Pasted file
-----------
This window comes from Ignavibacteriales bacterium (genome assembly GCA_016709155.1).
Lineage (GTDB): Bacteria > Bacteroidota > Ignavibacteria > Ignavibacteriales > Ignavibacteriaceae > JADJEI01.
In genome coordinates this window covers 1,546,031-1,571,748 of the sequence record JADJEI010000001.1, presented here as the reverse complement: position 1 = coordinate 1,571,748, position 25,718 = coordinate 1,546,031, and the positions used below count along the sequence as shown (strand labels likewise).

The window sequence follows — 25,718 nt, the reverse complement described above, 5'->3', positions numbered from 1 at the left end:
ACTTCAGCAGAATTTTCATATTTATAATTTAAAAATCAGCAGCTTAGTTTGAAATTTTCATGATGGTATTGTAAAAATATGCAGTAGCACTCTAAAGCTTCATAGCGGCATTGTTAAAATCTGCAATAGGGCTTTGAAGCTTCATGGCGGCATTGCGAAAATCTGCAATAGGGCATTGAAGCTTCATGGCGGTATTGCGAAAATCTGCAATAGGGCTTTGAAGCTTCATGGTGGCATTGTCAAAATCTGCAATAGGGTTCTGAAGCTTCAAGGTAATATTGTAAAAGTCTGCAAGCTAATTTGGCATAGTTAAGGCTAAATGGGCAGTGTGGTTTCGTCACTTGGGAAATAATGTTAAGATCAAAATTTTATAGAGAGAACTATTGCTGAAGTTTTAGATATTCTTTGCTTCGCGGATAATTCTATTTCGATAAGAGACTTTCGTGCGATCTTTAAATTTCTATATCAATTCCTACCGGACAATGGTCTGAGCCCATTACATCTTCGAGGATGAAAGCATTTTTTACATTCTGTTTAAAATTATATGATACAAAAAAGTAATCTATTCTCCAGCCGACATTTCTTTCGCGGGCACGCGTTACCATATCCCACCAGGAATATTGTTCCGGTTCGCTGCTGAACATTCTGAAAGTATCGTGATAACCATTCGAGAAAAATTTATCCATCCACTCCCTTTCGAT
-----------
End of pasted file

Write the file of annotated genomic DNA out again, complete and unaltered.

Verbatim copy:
This window comes from Ignavibacteriales bacterium (genome assembly GCA_016709155.1).
Lineage (GTDB): Bacteria > Bacteroidota > Ignavibacteria > Ignavibacteriales > Ignavibacteriaceae > JADJEI01.
In genome coordinates this window covers 1,546,031-1,571,748 of the sequence record JADJEI010000001.1, presented here as the reverse complement: position 1 = coordinate 1,571,748, position 25,718 = coordinate 1,546,031, and the positions used below count along the sequence as shown (strand labels likewise).

The window sequence follows — 25,718 nt, the reverse complement described above, 5'->3', positions numbered from 1 at the left end:
ACTTCAGCAGAATTTTCATATTTATAATTTAAAAATCAGCAGCTTAGTTTGAAATTTTCATGATGGTATTGTAAAAATATGCAGTAGCACTCTAAAGCTTCATAGCGGCATTGTTAAAATCTGCAATAGGGCTTTGAAGCTTCATGGCGGCATTGCGAAAATCTGCAATAGGGCATTGAAGCTTCATGGCGGTATTGCGAAAATCTGCAATAGGGCTTTGAAGCTTCATGGTGGCATTGTCAAAATCTGCAATAGGGTTCTGAAGCTTCAAGGTAATATTGTAAAAGTCTGCAAGCTAATTTGGCATAGTTAAGGCTAAATGGGCAGTGTGGTTTCGTCACTTGGGAAATAATGTTAAGATCAAAATTTTATAGAGAGAACTATTGCTGAAGTTTTAGATATTCTTTGCTTCGCGGATAATTCTATTTCGATAAGAGACTTTCGTGCGATCTTTAAATTTCTATATCAATTCCTACCGGACAATGGTCTGAGCCCATTACATCTTCGAGGATGAAAGCATTTTTTACATTCTGTTTAAAATTATATGATACAAAAAAGTAATCTATTCTCCAGCCGACATTTCTTTCGCGGGCACGCGTTACCATATCCCACCAGGAATATTGTTCCGGTTCGCTGCTGAACATTCTGAAAGTATCGTGATAACCATTCGAGAAAAATTTATCCATCCACTCCCTTTCGAT